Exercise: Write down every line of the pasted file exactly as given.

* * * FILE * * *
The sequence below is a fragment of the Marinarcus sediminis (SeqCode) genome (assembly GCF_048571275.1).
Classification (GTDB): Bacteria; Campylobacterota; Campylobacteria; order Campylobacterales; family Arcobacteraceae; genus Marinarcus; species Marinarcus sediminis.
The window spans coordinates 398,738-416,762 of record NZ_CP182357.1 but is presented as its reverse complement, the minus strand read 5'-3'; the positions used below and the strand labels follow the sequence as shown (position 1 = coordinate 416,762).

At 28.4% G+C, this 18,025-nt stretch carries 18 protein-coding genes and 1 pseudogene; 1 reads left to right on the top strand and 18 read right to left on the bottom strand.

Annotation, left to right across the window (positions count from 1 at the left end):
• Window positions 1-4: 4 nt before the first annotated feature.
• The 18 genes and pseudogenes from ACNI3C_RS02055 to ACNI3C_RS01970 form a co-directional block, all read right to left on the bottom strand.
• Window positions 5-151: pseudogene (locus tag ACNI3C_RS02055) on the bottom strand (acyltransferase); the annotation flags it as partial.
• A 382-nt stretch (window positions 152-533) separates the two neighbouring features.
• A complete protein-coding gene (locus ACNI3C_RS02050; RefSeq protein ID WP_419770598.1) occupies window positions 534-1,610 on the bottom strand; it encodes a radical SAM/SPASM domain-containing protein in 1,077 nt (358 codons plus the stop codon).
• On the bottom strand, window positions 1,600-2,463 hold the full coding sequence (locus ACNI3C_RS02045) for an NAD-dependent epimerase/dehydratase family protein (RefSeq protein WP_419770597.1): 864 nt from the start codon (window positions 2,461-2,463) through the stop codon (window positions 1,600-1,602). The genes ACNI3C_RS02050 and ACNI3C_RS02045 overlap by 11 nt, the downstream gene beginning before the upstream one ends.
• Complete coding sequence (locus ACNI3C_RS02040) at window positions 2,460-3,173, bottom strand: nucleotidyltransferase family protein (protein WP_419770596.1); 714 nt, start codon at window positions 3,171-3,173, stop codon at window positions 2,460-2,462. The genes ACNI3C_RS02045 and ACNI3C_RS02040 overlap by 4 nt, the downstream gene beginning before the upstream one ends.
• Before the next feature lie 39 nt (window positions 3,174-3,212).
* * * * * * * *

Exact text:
The sequence below is a fragment of the Marinarcus sediminis (SeqCode) genome (assembly GCF_048571275.1).
Classification (GTDB): Bacteria; Campylobacterota; Campylobacteria; order Campylobacterales; family Arcobacteraceae; genus Marinarcus; species Marinarcus sediminis.
The window spans coordinates 398,738-416,762 of record NZ_CP182357.1 but is presented as its reverse complement, the minus strand read 5'-3'; the positions used below and the strand labels follow the sequence as shown (position 1 = coordinate 416,762).

At 28.4% G+C, this 18,025-nt stretch carries 18 protein-coding genes and 1 pseudogene; 1 reads left to right on the top strand and 18 read right to left on the bottom strand.

Annotation, left to right across the window (positions count from 1 at the left end):
• Window positions 1-4: 4 nt before the first annotated feature.
• The 18 genes and pseudogenes from ACNI3C_RS02055 to ACNI3C_RS01970 form a co-directional block, all read right to left on the bottom strand.
• Window positions 5-151: pseudogene (locus tag ACNI3C_RS02055) on the bottom strand (acyltransferase); the annotation flags it as partial.
• A 382-nt stretch (window positions 152-533) separates the two neighbouring features.
• A complete protein-coding gene (locus ACNI3C_RS02050; RefSeq protein ID WP_419770598.1) occupies window positions 534-1,610 on the bottom strand; it encodes a radical SAM/SPASM domain-containing protein in 1,077 nt (358 codons plus the stop codon).
• On the bottom strand, window positions 1,600-2,463 hold the full coding sequence (locus ACNI3C_RS02045) for an NAD-dependent epimerase/dehydratase family protein (RefSeq protein WP_419770597.1): 864 nt from the start codon (window positions 2,461-2,463) through the stop codon (window positions 1,600-1,602). The genes ACNI3C_RS02050 and ACNI3C_RS02045 overlap by 11 nt, the downstream gene beginning before the upstream one ends.
• Complete coding sequence (locus ACNI3C_RS02040) at window positions 2,460-3,173, bottom strand: nucleotidyltransferase family protein (protein WP_419770596.1); 714 nt, start codon at window positions 3,171-3,173, stop codon at window positions 2,460-2,462. The genes ACNI3C_RS02045 and ACNI3C_RS02040 overlap by 4 nt, the downstream gene beginning before the upstream one ends.
• Before the next feature lie 39 nt (window positions 3,174-3,212).